Recently, R&B has been chewed up and spit out by the music industry, landing in anything from rap features, Diplo collaborations, and high concept indie mystery. Miguel seems to be the great white hope for stalwart fans of popular R&B. Luckily, he deserves the title.
On Wednesday night, as I drank a $7 beer from an impossibly tall glass, Miguel sang his heart out to a tiny, thrilled room in Downtown Manhattan. The night began a mere half an hour after the scheduled time, the singer fronting a full band, complete with an over enthusiastic, faux-hawk equipped guitar player. Miguel approached the mic with the fervor of a born performer. He never stopped moving: spinning, dancing, grimacing, removing the mic from the stand, putting it back, removing his sunglasses, bugging out his eyes, putting the sunglasses back on, removing his jacket, putting on another jacket, removing the second jacket and more. At a particularly climactic moment, he climbed into the audience and got everyone to sing his part for him. Keep in mind that he was performing at a piano bar, not a festival.
Somehow he never seemed to go overboard, asking for audience participation only when the audience was ready and never taking anything too seriously. After performing a song with the repeated line “tell me that your pussy is mine”, he reminded the crowd that his music can sometimes be a little bit silly. Soon afterwards he introduced a song by playing Tupac’s “I Get Around”. Everyone rapped along in excitement.
He showed a no-nonsense stage presence that reflected the tone of his music. The set showcased impressive variety, with songs from quiet storm to rock and everything in between. All of his music, however, is deeply rooted in the 1980s, with a high value placed on thick atmospheric tension. His talent was as apparent when he wasn’t singing as when he was, often stepping aside for surprisingly entertaining guitar freakouts and band jams that only served to raise the mood for his return. An extended version of his biggest hit “Sure Thing” was a particular stand out, Miguel leading the band into a groove as he cooed the audience into passionate call and response.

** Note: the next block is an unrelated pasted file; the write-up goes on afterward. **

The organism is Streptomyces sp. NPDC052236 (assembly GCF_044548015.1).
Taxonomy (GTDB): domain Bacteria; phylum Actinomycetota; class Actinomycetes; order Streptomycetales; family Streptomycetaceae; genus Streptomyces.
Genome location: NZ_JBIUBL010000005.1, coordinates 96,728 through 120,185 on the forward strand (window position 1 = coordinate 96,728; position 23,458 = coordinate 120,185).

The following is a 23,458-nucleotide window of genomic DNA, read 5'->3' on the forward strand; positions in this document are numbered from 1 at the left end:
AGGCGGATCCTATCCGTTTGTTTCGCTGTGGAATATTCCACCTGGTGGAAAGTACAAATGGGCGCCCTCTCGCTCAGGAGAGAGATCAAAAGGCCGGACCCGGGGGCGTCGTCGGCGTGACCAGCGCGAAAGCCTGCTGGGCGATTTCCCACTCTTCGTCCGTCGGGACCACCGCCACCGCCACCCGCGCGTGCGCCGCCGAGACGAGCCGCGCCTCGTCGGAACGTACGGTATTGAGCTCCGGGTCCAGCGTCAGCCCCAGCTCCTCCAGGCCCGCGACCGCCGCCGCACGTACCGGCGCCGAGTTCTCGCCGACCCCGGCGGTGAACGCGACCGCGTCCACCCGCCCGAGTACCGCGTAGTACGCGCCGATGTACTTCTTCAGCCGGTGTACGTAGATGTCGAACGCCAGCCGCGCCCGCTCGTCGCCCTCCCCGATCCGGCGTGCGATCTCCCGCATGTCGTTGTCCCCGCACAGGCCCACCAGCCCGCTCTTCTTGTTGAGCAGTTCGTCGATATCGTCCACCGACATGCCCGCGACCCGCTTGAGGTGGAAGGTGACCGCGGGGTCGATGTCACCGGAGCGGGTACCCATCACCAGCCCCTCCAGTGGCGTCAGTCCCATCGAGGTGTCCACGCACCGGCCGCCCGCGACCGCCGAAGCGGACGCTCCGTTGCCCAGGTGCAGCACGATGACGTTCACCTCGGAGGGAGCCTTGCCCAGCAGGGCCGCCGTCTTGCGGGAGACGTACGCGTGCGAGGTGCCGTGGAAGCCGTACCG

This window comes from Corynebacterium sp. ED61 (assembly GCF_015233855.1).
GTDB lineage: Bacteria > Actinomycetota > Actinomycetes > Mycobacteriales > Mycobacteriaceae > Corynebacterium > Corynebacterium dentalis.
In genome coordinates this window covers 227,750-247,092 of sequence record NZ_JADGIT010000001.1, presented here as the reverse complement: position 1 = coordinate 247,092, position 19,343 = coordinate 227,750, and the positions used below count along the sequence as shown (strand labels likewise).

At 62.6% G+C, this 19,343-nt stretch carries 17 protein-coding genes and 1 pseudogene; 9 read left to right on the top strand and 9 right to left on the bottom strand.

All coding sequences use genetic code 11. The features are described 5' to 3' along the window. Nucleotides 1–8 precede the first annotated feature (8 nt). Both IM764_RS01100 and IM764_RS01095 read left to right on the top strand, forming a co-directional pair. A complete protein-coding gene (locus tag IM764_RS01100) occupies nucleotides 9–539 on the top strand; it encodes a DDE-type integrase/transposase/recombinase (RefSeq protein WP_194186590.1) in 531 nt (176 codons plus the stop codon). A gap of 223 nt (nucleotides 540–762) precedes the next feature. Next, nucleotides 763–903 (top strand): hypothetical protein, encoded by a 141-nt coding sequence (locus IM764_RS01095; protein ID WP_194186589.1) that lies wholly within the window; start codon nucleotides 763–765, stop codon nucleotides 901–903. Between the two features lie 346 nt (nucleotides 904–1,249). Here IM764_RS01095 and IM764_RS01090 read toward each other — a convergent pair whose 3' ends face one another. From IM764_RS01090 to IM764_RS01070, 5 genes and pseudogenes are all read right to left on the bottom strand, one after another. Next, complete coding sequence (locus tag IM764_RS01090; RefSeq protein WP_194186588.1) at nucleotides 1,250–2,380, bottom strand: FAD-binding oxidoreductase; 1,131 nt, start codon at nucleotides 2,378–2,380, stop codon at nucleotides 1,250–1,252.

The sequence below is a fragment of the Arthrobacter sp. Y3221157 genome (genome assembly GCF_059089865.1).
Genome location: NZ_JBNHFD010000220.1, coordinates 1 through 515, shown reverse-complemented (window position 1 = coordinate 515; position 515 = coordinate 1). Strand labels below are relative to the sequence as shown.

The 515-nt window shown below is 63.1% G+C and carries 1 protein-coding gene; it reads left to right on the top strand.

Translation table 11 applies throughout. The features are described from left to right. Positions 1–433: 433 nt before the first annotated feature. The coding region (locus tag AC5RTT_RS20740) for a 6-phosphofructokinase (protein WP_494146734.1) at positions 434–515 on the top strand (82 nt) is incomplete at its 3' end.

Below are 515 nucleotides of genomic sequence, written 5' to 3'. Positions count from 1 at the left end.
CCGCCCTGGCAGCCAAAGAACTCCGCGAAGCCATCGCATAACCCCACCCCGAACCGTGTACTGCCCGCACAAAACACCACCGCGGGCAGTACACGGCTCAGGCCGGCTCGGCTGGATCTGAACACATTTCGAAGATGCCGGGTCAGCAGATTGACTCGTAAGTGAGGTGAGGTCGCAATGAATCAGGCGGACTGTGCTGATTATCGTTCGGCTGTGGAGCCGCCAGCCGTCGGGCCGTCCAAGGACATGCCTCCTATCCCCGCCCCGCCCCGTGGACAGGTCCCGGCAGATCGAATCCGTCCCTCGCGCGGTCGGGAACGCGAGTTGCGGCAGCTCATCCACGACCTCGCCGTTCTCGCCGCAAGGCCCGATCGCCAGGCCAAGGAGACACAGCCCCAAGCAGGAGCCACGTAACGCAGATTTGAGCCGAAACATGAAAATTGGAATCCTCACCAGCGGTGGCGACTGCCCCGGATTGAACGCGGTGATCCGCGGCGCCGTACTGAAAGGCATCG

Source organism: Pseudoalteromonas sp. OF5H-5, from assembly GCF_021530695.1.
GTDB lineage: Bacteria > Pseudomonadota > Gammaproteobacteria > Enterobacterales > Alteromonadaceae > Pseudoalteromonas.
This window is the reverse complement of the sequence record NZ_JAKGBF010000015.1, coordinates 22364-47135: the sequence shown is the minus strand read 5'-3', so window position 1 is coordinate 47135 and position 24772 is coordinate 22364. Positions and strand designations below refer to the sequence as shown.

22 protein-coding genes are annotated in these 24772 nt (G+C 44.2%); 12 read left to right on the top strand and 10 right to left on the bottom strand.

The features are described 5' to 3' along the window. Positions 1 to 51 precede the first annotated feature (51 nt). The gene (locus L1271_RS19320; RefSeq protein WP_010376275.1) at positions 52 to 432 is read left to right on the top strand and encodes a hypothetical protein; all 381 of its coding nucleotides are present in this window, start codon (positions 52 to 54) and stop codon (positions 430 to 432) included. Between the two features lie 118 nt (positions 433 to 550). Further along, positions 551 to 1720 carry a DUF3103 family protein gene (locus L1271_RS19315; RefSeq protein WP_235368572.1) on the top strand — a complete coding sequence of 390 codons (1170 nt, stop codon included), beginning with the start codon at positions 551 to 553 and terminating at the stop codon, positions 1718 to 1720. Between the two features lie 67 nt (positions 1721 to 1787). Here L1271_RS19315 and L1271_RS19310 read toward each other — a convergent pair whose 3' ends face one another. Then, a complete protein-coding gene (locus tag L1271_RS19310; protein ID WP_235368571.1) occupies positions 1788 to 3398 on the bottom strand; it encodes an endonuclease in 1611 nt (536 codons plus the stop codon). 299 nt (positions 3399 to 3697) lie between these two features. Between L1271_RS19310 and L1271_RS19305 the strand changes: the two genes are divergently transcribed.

Not everything went perfectly, of course, but the show’s less captivating moments only presented Miguel’s warm-hearted personality and raised excitement for more polished performances in the future. His new songs were probably the least well received. One, called “Candles in the Sun” was a bleeding heart ballad about crack babies and street crime. Despite its admittedly corny premise, It only seemed to fall flat for lack of rehearsal. Regardless of how the tunes were performed, the songwriting throughout the night was as solid as a rock. If anything, the show cemented in my mind that Miguel is a deserved star in the making, a vibrant and relatable personality with the stage presence of his influences. I can only hope that these advantages show themselves on his album this fall as well as they did that night.
Watch some footage from the performance below.